"If you have kids, you have everything," my old man used to say, and now I know what he was talking about — migraines, bills, bad dreams, bankruptcies. ...


I'm 54, and I honor my late father by roaming from room to room turning off unnecessary lights. Depression-era babies, both my parents, proud of their fretful ways. Now I'm raising Depression-era babies. I've been bookended by Depressions.


Wanna buy an apple? No? What about a bank?


On Facebook the other day, I got a big dose of birthday wishes, often from people nearly as old as I am, the remaining few who are still with us.


"Happy birthday, Grandpa," Kelly wrote.


"Good luck, you dinosaur," joked my wife.


Judging by this outpouring of kindness, there should probably be a birthday website completely devoted to sarcasm and snark, and there probably is, though I'm too old to know about it.


So, yeah, I miss the clack-clack-clack of typewriters and phones that actually ring and TVs where the only issue was the vertical hold.


I miss corner bookstores and drive-in theaters. Where do kids learn about sex anymore without drive-in theaters? Somehow they manage. I fear not for the quantity of humankind, just the octane.


I'm 54 and I miss car radios with five buttons (and way better music). Know what a car radio looks like now? It looks like the soundboard at a Pink Floyd concert. My own car radio has a hundred settings, and I can't get it to lock onto a station from one day to the next. Embedded deep within — unfixable — is a super chip that zigs when it should zag.


Know how I handle stuff like that? I just laugh. Hey, at 54, I've earned it.


At lunch the other day, my buddy Tom — also in his 50s — tells me he looks forward to the day when a doctor says to a patient: "You have cancer. Let me write you a prescription."


Fine thought, that. At 54, this is what your hopes and dreams become: sensible, selfless, profound.


So maybe the world shouldn't dread middle age quite so much. Maybe it should embrace it: Honor thy father, switch off a light.


chris.erskine@latimes.com


**********************************************************************************

Rainy and cold here this weekend. Beef stew in the crock pot, fireplace going and lots on TV.  I'm SO settled in!
Oh! Dell surprised me today by coming on my computer with updates... For EVERYTHING!!!  Drivers, BIOS, Audio, Video, the works!  And then they scanned everything and pronounced my laptop '100% healthy'!  It was weird, letting Dell take over, but it was very interesting. There was this little animated guy walking around inside of my machine and checking things out.  Pretty funny!!


I'm thinking about reposting some blogs from my old WLS space. We'll see how that goes.  I hope everyone is having a perfect weekend because I don't know about you, but next week will be spent here cleaning the house for Thanksgiving.  Yuck!!


Have a good one!!!

Thursday, November 18, 2010

Roll Players

I had no idea that this 'sport' still existed.  I thought that Roller Derby was something from the 50's and 60's and was about as legit as Pro Wrestling. Then today, I read this in the sports page.

Anyone who's ever witnessed a Lakers game or an Ultimate Fighting Championship would vouch for the comic book excesses of today's athletic endeavors. Probably began with Babe Ruth. And devolved into Chad Ochocinco.
 
But never mind that right now, for we have found something purer, perhaps, near downtown, at a banked-track roller derby league known as L.A. Derby Dolls. Once, sometimes twice a month, some 2,000 people turn out to watch these tough puppies fly around the rink in unstaged athletic competition that is twice as ornery as any hockey game. You think the NFL bleeds violence? Ladies and gentledudes, meet the Derby Dolls.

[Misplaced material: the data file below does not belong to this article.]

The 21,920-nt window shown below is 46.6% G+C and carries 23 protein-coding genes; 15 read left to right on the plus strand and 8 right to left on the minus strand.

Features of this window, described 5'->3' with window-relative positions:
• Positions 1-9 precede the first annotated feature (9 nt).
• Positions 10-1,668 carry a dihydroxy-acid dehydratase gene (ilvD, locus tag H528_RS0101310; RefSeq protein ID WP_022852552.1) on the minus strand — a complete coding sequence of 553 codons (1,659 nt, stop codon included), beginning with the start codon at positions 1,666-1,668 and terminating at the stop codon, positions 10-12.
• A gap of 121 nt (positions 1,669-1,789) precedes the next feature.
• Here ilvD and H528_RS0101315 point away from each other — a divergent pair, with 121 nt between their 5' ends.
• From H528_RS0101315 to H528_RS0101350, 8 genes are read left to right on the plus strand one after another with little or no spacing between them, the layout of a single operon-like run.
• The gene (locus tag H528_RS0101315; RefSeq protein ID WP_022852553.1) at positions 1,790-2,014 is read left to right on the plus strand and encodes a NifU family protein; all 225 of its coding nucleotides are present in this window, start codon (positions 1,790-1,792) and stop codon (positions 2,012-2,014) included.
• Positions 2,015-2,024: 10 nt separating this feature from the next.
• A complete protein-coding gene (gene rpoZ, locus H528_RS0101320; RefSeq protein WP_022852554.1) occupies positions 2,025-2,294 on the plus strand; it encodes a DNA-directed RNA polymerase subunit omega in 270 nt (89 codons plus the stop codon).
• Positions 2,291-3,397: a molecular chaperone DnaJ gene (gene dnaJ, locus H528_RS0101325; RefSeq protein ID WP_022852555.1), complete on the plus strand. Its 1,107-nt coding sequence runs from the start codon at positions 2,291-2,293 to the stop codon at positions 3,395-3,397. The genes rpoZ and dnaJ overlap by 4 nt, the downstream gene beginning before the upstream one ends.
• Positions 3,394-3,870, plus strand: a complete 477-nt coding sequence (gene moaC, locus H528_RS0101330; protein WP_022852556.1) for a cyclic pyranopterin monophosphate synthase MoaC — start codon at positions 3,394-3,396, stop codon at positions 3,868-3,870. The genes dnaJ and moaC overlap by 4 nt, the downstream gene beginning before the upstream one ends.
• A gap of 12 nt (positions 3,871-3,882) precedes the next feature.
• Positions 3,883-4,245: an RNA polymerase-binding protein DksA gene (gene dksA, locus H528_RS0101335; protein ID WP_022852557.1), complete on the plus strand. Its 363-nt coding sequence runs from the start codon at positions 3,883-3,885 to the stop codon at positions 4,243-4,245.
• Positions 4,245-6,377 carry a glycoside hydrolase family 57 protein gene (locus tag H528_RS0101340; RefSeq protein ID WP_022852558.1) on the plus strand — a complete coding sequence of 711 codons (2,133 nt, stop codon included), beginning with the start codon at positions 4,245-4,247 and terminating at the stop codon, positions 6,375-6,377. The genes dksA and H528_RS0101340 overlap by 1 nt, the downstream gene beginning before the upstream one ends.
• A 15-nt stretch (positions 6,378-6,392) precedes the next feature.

Roller derby? Really? Yeah, that's been going on right under your radar at this converted warehouse in Echo Park. Beginning in 2001, the sport's organizers contend, roller derby abandoned most of its canned-ham shtick in exchange for actual athletic competition in which one woman, known as "the jammer," tries to whipsaw-fly-bounce-jounce-somersault-squeeze-elbow-scrape-scratch-claw-cuss her way through the opposing team, gaining a point for every player she passes. Raquel Welch did this once in the movies, as did Ellen Page more recently. "CSI: Miami" is here this week to film some of the mayhem for an upcoming episode.


Is roller derby reborn? Maybe. Today, it is a rapidly growing and affordable alternative to the average sports experience. Is roller derby legitimate? Lay down your 20 bucks and decide.


Listen, all I know is that if flying bodies were whisky, modern roller derby would be Charlie Sheen.


Tonight's center of attention is one Judy Gloom. Librarian by day, roller derby diva by night. She's one of those jammers, which means she flings herself through the scrum about 20 times a night. Hell on wheels, this little Glendale librarian.


Tonight's center of attention is one Judy Gloom. Librarian by day, roller derby diva by night. She's one of those jammers, which means she flings herself through the scrum about 20 times a night. Hell on wheels, this little Glendale librarian.


"Go, Judy, go!" the public address announcer intones, and the crowd gobbles up the chant.


Judy's going, all right ... past an opposing skater, the wicked Long Island Lolita, and right into another, Fleetwood Smack. Obviously, some cheeseball remnants of the sport's early days remain.


Gloom herself is uncomfortable by all the extra attention at this, her going-away party. She is, after all, a librarian in real life, not some chest-thumping NFL pork chop with self-esteem issues.


Since 2004, she has trained three times a week and led the Flight Crew, one of five teams in the year-round L.A. league. She has spun around the track a million times, done duty as the league's PR person, all for what? Nada. The skaters do this for free, as do a lot of the support staff.


"I'm doing this for the sport, for the competition," she explains, as if that's any reason to perform athletically.